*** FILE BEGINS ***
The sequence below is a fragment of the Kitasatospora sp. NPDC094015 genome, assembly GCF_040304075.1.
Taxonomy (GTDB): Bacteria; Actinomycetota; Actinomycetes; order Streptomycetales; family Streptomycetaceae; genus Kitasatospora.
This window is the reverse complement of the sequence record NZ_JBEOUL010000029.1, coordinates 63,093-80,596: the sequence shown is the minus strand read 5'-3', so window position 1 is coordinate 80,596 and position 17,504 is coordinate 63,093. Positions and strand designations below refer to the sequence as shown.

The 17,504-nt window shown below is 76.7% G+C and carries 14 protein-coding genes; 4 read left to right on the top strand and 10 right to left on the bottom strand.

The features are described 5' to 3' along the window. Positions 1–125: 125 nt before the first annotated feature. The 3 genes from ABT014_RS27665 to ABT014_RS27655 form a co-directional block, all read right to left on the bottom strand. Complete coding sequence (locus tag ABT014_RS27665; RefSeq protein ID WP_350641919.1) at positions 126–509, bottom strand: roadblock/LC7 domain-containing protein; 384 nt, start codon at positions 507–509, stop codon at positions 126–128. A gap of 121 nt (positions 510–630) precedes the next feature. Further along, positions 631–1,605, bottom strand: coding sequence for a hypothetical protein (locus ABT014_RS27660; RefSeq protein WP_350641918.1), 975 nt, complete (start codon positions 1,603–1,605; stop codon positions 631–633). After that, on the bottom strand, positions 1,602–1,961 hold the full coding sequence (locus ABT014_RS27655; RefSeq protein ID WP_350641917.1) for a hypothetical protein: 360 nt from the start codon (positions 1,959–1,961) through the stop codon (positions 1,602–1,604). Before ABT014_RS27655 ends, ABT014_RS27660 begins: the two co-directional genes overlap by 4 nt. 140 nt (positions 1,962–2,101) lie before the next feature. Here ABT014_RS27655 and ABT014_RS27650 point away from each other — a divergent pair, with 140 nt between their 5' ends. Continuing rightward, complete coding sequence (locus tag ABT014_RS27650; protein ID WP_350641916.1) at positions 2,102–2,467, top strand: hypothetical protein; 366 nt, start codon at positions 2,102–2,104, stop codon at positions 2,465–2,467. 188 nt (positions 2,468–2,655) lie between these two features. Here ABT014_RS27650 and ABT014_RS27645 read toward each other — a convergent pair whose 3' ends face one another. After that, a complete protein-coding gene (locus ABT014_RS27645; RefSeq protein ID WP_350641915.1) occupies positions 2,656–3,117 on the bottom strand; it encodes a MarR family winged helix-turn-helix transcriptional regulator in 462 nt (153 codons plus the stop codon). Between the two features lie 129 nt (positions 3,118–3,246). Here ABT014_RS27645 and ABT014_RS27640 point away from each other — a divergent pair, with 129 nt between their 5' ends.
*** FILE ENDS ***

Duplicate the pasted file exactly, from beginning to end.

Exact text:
The sequence below is a fragment of the Kitasatospora sp. NPDC094015 genome, assembly GCF_040304075.1.
Taxonomy (GTDB): Bacteria; Actinomycetota; Actinomycetes; order Streptomycetales; family Streptomycetaceae; genus Kitasatospora.
This window is the reverse complement of the sequence record NZ_JBEOUL010000029.1, coordinates 63,093-80,596: the sequence shown is the minus strand read 5'-3', so window position 1 is coordinate 80,596 and position 17,504 is coordinate 63,093. Positions and strand designations below refer to the sequence as shown.

The 17,504-nt window shown below is 76.7% G+C and carries 14 protein-coding genes; 4 read left to right on the top strand and 10 right to left on the bottom strand.

The features are described 5' to 3' along the window. Positions 1–125: 125 nt before the first annotated feature. The 3 genes from ABT014_RS27665 to ABT014_RS27655 form a co-directional block, all read right to left on the bottom strand. Complete coding sequence (locus tag ABT014_RS27665; RefSeq protein ID WP_350641919.1) at positions 126–509, bottom strand: roadblock/LC7 domain-containing protein; 384 nt, start codon at positions 507–509, stop codon at positions 126–128. A gap of 121 nt (positions 510–630) precedes the next feature. Further along, positions 631–1,605, bottom strand: coding sequence for a hypothetical protein (locus ABT014_RS27660; RefSeq protein WP_350641918.1), 975 nt, complete (start codon positions 1,603–1,605; stop codon positions 631–633). After that, on the bottom strand, positions 1,602–1,961 hold the full coding sequence (locus ABT014_RS27655; RefSeq protein ID WP_350641917.1) for a hypothetical protein: 360 nt from the start codon (positions 1,959–1,961) through the stop codon (positions 1,602–1,604). Before ABT014_RS27655 ends, ABT014_RS27660 begins: the two co-directional genes overlap by 4 nt. 140 nt (positions 1,962–2,101) lie before the next feature. Here ABT014_RS27655 and ABT014_RS27650 point away from each other — a divergent pair, with 140 nt between their 5' ends. Continuing rightward, complete coding sequence (locus tag ABT014_RS27650; protein ID WP_350641916.1) at positions 2,102–2,467, top strand: hypothetical protein; 366 nt, start codon at positions 2,102–2,104, stop codon at positions 2,465–2,467. 188 nt (positions 2,468–2,655) lie between these two features. Here ABT014_RS27650 and ABT014_RS27645 read toward each other — a convergent pair whose 3' ends face one another. After that, a complete protein-coding gene (locus ABT014_RS27645; RefSeq protein ID WP_350641915.1) occupies positions 2,656–3,117 on the bottom strand; it encodes a MarR family winged helix-turn-helix transcriptional regulator in 462 nt (153 codons plus the stop codon). Between the two features lie 129 nt (positions 3,118–3,246). Here ABT014_RS27645 and ABT014_RS27640 point away from each other — a divergent pair, with 129 nt between their 5' ends.